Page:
Good Old Fashioned Rivalry: NY Bar Allows Attorneys to Represent Direct Competitors of Former Clients

A lawyer may represent a new client who is a direct competitor of a former client in an unrelated action against a third party, even where it would be in the former client’s best interest for the new client to lose the suit.

This representation would be in accordance with the New York State Bar Association’s recent opinion stating that economic adversity between two corporations does not necessarily mean there is a “material adversity” that would violate Rule 1.9 governing duties to former clients.

The rule currently states that a “lawyer who has formerly represented a client in a matter shall not thereafter represent another person in the same or a substantially related matter in which that person’s interests are materially adverse to the interests of the former client unless the former client gives informed consent, confirmed in writing.”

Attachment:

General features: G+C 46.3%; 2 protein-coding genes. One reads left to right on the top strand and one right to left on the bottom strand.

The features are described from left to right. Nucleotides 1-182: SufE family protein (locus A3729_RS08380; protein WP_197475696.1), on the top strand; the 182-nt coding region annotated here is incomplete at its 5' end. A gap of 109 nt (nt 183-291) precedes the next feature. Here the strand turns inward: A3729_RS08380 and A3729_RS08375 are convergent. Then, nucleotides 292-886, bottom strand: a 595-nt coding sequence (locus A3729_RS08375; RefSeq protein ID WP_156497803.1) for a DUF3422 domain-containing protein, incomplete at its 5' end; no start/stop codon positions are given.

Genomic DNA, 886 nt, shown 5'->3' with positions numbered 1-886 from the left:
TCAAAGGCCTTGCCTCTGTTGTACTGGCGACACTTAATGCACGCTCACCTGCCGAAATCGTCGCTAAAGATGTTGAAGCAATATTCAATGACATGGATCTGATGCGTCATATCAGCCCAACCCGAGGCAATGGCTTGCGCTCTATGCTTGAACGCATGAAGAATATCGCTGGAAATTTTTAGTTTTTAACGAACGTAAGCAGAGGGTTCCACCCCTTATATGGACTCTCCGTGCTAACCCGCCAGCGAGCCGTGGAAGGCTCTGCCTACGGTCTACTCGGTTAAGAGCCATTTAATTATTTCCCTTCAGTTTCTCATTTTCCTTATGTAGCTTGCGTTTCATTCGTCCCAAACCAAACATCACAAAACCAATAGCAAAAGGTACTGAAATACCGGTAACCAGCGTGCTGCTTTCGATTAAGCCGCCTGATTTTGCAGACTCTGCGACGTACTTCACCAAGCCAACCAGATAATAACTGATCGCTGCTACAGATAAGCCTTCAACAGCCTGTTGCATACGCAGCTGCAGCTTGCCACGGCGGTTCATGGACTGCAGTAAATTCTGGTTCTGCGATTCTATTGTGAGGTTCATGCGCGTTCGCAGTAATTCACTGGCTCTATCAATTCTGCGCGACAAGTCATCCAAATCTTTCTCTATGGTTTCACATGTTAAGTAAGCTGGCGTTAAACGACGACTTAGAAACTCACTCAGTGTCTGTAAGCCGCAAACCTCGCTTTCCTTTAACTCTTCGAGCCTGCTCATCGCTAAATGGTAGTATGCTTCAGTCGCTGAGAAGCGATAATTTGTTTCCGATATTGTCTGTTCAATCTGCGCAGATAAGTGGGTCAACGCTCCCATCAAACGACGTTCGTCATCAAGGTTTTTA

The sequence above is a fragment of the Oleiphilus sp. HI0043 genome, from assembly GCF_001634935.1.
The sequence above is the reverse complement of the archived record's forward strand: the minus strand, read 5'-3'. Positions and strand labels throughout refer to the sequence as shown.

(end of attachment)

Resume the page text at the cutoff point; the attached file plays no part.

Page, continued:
The rivalry between the two companies itself is not enough to be “materially adverse.” Therefore, mere competition between the companies is not a current client conflict or a former client conflict under the rules. This holds true for companies in the same industry and same geographic area that provide services to the same customer base.

However, the opinion also went one step further. It concluded that even if the former client is threatening to sue the new client in the matter, representation of the new client is still proper—so long as the previous and current matter aren’t substantially related.

Click here to read the opinion.

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